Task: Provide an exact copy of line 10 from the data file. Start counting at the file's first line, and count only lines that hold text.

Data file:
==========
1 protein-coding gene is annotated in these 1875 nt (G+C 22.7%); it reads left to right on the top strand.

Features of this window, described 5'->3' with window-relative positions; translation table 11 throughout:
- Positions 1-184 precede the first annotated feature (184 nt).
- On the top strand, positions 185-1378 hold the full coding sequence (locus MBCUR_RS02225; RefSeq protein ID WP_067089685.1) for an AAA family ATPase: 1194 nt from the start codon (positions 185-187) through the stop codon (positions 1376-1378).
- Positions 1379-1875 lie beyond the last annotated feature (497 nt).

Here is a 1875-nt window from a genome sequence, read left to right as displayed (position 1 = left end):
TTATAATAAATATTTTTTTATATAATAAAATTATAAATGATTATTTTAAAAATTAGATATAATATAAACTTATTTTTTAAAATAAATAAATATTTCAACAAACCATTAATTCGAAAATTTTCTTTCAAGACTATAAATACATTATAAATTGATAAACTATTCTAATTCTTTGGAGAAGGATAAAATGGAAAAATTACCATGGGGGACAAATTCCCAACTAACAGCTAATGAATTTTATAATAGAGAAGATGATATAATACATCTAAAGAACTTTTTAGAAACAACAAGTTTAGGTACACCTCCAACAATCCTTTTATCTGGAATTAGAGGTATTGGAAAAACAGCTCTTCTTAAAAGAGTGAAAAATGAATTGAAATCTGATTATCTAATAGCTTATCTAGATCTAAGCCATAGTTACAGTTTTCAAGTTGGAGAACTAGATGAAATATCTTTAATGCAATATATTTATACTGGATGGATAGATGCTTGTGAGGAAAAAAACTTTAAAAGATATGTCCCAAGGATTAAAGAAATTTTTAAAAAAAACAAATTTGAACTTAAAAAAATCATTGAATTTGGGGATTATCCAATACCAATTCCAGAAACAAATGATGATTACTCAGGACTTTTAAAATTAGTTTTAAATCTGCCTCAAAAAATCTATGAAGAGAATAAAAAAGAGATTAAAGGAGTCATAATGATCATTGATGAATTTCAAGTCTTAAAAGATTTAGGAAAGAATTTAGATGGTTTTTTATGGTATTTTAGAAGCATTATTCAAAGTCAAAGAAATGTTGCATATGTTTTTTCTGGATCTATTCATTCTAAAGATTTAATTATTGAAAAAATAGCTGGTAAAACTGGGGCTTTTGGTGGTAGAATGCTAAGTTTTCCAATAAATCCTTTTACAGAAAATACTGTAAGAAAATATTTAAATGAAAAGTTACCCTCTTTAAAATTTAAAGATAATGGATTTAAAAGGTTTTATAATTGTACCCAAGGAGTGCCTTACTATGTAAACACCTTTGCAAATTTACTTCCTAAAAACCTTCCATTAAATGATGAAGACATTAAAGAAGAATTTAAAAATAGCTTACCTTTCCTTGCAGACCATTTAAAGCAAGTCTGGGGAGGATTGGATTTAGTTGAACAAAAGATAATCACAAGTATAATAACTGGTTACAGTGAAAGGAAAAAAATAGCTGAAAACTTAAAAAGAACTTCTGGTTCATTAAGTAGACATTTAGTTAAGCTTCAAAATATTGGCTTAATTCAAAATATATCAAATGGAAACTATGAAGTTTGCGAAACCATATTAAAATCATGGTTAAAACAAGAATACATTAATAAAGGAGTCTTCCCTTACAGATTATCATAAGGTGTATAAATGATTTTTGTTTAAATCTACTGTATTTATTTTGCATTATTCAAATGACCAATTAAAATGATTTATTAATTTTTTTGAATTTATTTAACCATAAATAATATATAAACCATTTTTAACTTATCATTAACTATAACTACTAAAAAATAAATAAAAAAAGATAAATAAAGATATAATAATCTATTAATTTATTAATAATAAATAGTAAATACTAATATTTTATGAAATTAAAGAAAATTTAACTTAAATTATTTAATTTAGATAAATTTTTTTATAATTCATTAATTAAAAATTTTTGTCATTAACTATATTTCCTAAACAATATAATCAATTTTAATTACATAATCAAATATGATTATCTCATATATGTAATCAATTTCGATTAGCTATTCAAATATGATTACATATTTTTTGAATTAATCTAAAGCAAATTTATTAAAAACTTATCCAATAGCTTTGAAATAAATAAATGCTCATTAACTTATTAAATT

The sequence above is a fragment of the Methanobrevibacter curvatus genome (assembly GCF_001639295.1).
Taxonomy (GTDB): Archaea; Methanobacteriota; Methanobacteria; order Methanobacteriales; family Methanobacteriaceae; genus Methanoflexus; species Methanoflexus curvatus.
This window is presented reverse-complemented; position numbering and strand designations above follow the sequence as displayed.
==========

This window is presented reverse-complemented; position numbering and strand designations above follow the sequence as displayed.